In the spring of 2020, ASAP began working with partners across the Great Lakes to explore what’s needed to prepare the region to receive climate migrants. This work is bringing together disparate voices and perspectives – from demographers and climatologists to natural resource managers and community based organizations – and laying the foundations for socially just and environmentally sound growth in the region. One year in, we have made progress on predicting migration, gained a foothold understanding the opportunities and needs of stakeholders and indigenous rightsholders across the region, and clarified our objectives. Read on to see what we’re learning. Be sure to check out project media coverage and connect with us in the coming year!

Predicting Future Migration

We kicked off our climate migration methodology work with a climate-informed demography workshop in December of 2020, featuring Matt Hauer, Bryan Jones, Joyce Chen, Vivek Shandas, Alex De Sherbinin, Radley Horton, Art DeGaetano, Robin Blakely-Armitage, and Kristin Marcell. Two key messages emerged: climate-informed demographic models are still a work in progress and models alone will not provide decision-ready output for community members or policymakers. In the process of developing this workshop, we learned that there is very little existing coordination between experts in different areas of this interdisciplinary field. This underscores the value of our Climate Migration Methodology Accelerator which provides a peer learning space, coordination support, and access to data and other resources. Current participants include Matt Hauer (Florida State University), Kim Channel and BJ Baule (Great Lakes Integrated Sciences and Assessments), Kelly Main and Osamu Kumasaki (Buy-In), and Ross Patel and Isaac Gendler. 

“So far, this accelerator has been a wonderful opportunity for our team to learn more about climate-driven migration to, from, and within New York State, and connect with leading researchers in this field. We are currently crafting our own research objectives that center social equity and the unique qualities of household mobility in New York.”

– Isaac Gendler, Osamu Kumaska, Kelly Main, and Ross Plattel

Read the summary report from the December climate-informed demography workshop and access resources from the workshop here. Interested in participating in Climate Migration Methodology Accelerator Learning Labs? Email AcceleratorApplications@adaptpros.org.

This figure from Dr. Matt Hauer illustrates the complexity of variables which contribute to building a climate-informed demographic model.

Opportunities and challenges for in-migration to the Great Lakes

In addition to supporting methodology development, we are also creating a typology of perspectives, opportunities, and needs concerning climate migration in the region. The foundation for this is a narrative literature review, assembled by ASAP staff under the leadership of Kyle Sullivan. The review discusses “opportunities” that in-migration could bring to the region and “barriers” that could prevent institutions and residents from reaching those opportunities. It includes peer-reviewed literature, white and gray literature, and news media articles covering: Knowledge & Learning; Economy, Trade, & Industry; Human Suffering and Well-Being; and Social, Political, and Cultural Factors.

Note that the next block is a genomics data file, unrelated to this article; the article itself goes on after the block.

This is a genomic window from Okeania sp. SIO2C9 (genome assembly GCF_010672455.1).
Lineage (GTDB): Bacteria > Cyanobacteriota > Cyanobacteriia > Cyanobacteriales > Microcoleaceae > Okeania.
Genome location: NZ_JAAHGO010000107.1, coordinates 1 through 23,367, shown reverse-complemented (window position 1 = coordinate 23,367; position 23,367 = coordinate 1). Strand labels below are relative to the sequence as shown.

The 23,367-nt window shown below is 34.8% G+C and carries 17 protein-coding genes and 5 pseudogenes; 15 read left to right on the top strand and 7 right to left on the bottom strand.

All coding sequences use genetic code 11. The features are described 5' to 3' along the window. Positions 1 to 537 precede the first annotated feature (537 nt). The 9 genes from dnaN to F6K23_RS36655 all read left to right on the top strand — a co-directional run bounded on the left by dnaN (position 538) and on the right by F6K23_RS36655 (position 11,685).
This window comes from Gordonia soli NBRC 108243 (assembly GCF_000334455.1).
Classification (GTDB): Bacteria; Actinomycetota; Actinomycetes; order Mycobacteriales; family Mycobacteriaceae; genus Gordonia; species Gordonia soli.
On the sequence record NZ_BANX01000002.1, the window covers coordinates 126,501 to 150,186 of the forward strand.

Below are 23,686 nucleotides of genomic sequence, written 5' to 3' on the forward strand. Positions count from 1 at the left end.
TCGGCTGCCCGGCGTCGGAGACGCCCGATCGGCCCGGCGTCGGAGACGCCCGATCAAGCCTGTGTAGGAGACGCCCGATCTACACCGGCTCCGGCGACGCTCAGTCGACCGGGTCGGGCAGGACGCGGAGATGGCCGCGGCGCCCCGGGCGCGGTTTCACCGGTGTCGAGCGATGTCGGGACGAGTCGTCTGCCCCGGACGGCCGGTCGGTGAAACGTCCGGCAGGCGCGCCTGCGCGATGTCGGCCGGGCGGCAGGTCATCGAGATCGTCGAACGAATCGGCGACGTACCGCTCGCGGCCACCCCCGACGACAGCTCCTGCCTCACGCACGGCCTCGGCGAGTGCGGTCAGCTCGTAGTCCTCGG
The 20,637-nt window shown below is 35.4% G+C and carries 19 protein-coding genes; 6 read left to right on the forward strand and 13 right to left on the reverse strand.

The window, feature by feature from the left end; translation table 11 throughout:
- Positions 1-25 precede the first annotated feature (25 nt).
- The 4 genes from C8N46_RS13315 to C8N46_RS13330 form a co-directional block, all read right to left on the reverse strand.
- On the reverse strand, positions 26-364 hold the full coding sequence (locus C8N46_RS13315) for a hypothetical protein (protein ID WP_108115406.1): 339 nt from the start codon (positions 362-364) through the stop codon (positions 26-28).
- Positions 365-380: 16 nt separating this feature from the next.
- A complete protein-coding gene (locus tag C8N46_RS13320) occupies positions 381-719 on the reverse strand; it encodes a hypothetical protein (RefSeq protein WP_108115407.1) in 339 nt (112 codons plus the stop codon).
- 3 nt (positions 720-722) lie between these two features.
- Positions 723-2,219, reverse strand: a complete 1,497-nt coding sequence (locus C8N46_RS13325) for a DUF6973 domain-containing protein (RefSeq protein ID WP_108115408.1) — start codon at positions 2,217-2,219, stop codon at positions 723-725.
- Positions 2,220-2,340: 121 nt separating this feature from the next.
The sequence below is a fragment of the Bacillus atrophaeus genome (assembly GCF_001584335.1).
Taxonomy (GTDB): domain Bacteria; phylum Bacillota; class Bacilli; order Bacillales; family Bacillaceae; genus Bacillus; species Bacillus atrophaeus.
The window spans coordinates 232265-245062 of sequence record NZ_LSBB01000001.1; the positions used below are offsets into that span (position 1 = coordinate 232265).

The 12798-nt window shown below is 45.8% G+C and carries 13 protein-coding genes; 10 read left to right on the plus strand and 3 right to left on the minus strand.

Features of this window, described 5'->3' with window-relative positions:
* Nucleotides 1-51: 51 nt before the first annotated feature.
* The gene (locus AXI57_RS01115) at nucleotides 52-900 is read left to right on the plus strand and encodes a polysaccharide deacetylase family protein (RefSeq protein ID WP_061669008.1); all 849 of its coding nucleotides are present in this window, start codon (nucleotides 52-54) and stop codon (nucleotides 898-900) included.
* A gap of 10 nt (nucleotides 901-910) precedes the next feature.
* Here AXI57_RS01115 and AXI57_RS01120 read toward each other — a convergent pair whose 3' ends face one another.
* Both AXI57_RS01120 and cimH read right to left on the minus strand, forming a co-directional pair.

“Local institutions have both a heightened burden and opportunity to prepare for climate migration. Communities in the region may poise themselves to gain back population and economic growth while reinforcing larger climate resilience efforts and addressing historic, entrenched issues–like economic segregation–that harm growth. Partnerships with other cities or peer institutions, academic institutions, and philanthropic and for-profit organizations will be key.”

Climate and Demographic Change in the Great Lakes Region: a Narrative Literature Review of Opportunities and Opportunity Barriers

This work also includes exploratory conversations with stakeholders and indigenous rightsholders across the region, including local governments, liaisons to tribal governments, natural resource managers, businesses, and community-based organizations. These conversations serve dual purposes: to build a foundational understanding of opportunities and challenges and to ignite more interest in the topic of climate in-migration. People in the region are thinking a lot about historic challenges of population growth and change they’ve experienced to understand how to prepare for future change. This includes anticipating increased impacts to natural resources and shifting cultural and age characteristics in their communities. Changes experienced during the COVID-19 pandemic also influence what’s top of mind for people – for example, real estate booms in smaller and more rural communities.

Clarified Objectives 

As we learn more, we continue to clarify how we talk about this work and our ultimate goals. One central theme has emerged: a commitment to centering affected communities, including both leaving communities (places where people are migrating from) and receiving communities (places people are moving to.) This is particularly important as researchers essentially create a new science by building and refining methodologies for predicting climate migration. We are working to ensure that the methodologies, outputs, and applications of that science become owned and controlled by affected communities. This includes involving affected individuals in activities like identifying variables for climate migration models. It also means thinking deeply about the potential consequences of applying these models – such as how model outputs may be used in decisions about housing stocks that affect housing access and affordability.

Project media coverage

Check out these media pieces where ASAP staff share insights from this work:

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